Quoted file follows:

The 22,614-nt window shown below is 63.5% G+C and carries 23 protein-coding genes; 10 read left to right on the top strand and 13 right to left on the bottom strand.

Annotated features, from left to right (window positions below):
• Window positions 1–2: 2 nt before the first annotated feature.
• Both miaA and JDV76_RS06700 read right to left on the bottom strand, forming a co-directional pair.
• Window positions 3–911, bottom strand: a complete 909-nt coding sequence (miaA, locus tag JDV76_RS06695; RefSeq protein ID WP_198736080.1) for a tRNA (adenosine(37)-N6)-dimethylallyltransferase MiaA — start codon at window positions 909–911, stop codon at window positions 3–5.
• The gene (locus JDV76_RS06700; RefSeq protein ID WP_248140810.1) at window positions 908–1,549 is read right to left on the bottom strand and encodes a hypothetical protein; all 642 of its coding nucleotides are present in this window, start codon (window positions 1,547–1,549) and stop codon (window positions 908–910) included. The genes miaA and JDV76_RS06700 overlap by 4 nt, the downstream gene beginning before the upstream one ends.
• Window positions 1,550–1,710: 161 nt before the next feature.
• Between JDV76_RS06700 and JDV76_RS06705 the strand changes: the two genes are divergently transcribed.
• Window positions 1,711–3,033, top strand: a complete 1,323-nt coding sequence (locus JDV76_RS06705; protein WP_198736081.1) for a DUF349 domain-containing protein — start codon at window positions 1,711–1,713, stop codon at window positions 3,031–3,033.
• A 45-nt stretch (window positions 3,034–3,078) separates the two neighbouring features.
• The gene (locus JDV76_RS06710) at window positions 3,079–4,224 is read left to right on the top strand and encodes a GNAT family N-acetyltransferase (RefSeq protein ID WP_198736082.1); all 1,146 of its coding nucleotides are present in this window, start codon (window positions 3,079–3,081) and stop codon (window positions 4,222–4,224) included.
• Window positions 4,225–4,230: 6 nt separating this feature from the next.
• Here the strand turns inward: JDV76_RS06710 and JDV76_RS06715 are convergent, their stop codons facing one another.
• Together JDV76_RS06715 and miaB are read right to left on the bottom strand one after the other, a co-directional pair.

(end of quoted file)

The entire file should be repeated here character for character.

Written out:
The 22,614-nt window shown below is 63.5% G+C and carries 23 protein-coding genes; 10 read left to right on the top strand and 13 right to left on the bottom strand.

Annotated features, from left to right (window positions below):
• Window positions 1–2: 2 nt before the first annotated feature.
• Both miaA and JDV76_RS06700 read right to left on the bottom strand, forming a co-directional pair.
• Window positions 3–911, bottom strand: a complete 909-nt coding sequence (miaA, locus tag JDV76_RS06695; RefSeq protein ID WP_198736080.1) for a tRNA (adenosine(37)-N6)-dimethylallyltransferase MiaA — start codon at window positions 909–911, stop codon at window positions 3–5.
• The gene (locus JDV76_RS06700; RefSeq protein ID WP_248140810.1) at window positions 908–1,549 is read right to left on the bottom strand and encodes a hypothetical protein; all 642 of its coding nucleotides are present in this window, start codon (window positions 1,547–1,549) and stop codon (window positions 908–910) included. The genes miaA and JDV76_RS06700 overlap by 4 nt, the downstream gene beginning before the upstream one ends.
• Window positions 1,550–1,710: 161 nt before the next feature.
• Between JDV76_RS06700 and JDV76_RS06705 the strand changes: the two genes are divergently transcribed.
• Window positions 1,711–3,033, top strand: a complete 1,323-nt coding sequence (locus JDV76_RS06705; protein WP_198736081.1) for a DUF349 domain-containing protein — start codon at window positions 1,711–1,713, stop codon at window positions 3,031–3,033.
• A 45-nt stretch (window positions 3,034–3,078) separates the two neighbouring features.
• The gene (locus JDV76_RS06710) at window positions 3,079–4,224 is read left to right on the top strand and encodes a GNAT family N-acetyltransferase (RefSeq protein ID WP_198736082.1); all 1,146 of its coding nucleotides are present in this window, start codon (window positions 3,079–3,081) and stop codon (window positions 4,222–4,224) included.
• Window positions 4,225–4,230: 6 nt separating this feature from the next.
• Here the strand turns inward: JDV76_RS06710 and JDV76_RS06715 are convergent, their stop codons facing one another.
• Together JDV76_RS06715 and miaB are read right to left on the bottom strand one after the other, a co-directional pair.